75 positive cases were identified as a result of the Covid Alert app in its first 39 days, the Health Minister has confirmed.
Speaking in the States Assembly, Deputy Richard Renouf explained that “the fact that the app is built on the basis of anonymity means the provision of specific metrics can be challenging."
“However, in the first 39 days of the app’s use, 75 positive cases were provided with passcodes by the contact tracing team. The app identified that these 75 cases were in direct contact with at least 175 other people, of which some who went onto test positive.”
Explaining its use in the process of contact tracing, Deputy Renouf said that “initial interviews are often challenging for the positive case, due to the shock of being confirmed as having covid 19,” and that the app helps to identify those that may have slipped the interviewee’s mind.
Pictured: Health Minister Deputy Richard Renouf said the positive cases the app identified were in direct contact with 175 other people.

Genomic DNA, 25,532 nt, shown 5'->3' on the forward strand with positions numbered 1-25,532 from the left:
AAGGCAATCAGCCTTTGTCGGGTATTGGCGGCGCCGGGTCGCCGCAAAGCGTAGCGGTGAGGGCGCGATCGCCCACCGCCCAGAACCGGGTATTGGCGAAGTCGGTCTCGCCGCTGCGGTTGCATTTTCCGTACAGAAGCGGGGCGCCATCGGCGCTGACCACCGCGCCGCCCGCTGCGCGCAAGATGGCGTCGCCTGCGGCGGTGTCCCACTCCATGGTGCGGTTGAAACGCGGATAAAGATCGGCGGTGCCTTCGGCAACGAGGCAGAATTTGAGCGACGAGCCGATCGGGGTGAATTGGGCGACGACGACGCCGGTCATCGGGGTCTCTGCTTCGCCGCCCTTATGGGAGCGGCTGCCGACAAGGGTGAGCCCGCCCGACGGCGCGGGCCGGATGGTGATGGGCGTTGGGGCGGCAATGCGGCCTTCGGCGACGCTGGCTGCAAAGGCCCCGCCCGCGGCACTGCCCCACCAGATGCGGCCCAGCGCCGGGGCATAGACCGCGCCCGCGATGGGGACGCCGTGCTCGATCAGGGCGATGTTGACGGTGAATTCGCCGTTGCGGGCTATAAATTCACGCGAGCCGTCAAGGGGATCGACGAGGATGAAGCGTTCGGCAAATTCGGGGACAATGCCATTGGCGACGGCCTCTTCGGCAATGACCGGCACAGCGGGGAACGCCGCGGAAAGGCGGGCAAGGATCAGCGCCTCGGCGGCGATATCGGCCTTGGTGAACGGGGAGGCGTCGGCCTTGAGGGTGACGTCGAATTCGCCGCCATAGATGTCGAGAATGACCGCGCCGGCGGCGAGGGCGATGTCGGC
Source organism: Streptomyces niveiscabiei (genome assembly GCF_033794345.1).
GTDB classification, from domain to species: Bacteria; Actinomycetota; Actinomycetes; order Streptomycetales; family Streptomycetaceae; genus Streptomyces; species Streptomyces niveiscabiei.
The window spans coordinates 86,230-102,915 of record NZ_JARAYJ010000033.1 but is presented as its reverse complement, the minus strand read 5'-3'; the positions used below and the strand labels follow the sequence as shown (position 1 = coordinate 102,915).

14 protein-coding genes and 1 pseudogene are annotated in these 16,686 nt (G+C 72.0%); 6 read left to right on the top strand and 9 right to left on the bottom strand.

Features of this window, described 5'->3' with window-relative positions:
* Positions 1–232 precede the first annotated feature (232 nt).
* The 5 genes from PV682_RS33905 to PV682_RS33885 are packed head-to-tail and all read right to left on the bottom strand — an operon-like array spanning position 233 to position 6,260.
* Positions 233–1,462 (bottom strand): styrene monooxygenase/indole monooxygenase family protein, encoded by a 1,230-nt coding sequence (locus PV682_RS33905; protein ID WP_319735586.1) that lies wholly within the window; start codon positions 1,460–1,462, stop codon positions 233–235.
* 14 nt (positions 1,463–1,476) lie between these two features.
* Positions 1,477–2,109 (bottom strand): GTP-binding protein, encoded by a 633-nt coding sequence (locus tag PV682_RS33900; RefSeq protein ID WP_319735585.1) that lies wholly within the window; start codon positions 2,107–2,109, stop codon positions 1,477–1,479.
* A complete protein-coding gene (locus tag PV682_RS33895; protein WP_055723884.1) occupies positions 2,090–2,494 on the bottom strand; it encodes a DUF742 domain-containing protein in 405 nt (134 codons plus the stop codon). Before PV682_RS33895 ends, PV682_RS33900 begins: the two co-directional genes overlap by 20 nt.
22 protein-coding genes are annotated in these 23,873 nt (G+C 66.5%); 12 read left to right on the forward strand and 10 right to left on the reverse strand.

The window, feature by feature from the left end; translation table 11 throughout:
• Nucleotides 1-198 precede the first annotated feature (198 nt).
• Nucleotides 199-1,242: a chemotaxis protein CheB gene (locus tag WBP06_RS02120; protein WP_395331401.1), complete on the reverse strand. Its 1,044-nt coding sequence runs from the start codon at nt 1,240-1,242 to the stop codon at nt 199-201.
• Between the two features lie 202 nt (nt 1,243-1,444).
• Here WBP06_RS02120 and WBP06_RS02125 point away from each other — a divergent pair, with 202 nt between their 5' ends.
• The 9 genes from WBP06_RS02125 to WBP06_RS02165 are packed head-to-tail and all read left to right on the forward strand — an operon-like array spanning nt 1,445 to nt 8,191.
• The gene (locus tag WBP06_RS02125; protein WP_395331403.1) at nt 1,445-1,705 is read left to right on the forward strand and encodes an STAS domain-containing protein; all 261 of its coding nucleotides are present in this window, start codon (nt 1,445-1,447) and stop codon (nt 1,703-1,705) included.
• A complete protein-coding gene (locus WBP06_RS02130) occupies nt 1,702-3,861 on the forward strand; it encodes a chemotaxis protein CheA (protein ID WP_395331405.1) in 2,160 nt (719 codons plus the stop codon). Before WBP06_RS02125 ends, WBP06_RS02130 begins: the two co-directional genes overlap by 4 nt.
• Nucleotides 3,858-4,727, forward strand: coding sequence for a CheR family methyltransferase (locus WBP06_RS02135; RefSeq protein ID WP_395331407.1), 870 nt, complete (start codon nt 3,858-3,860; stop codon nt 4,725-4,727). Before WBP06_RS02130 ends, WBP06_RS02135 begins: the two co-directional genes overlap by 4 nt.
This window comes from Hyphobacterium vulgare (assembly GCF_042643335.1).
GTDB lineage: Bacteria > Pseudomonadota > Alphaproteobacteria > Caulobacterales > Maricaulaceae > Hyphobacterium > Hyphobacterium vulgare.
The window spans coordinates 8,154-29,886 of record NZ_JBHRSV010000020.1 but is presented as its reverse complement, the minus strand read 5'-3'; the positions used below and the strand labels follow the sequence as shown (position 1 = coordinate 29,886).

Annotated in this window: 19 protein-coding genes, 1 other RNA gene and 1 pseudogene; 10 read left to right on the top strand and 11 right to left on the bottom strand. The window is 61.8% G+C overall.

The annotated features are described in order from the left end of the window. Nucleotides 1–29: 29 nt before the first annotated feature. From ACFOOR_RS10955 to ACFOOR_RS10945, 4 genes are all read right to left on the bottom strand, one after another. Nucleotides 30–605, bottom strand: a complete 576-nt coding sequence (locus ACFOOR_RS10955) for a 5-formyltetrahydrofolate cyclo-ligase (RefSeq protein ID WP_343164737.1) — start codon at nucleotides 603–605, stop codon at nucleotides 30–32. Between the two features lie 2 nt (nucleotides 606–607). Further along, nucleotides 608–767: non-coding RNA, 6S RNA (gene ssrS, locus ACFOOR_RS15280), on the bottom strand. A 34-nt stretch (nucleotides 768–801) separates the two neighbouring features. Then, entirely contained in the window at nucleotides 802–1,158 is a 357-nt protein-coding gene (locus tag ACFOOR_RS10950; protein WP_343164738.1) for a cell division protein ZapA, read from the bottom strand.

However, there were questions around whether users were finding ways to misuse the app, with Senator Sam Mezec enquiring if there were metrics on how many people had uninstalled it, which Deputy Renouf confirmed he did not have.
Giving his reasons for his question, Senator Mezec said: “The way I understand it… it may be possible for people to deliberately deactivate the app on their device if they believe they’re coming up to an event they’re coming up for isolation for and not want to receive notifications.”
The app, developed by Digital Jersey and technology developer NearForm, was launched on October 14. It cost the Government over £240,000 to kickstart, and currently has 44,527 users, with 200 users having received an alert since its inception.
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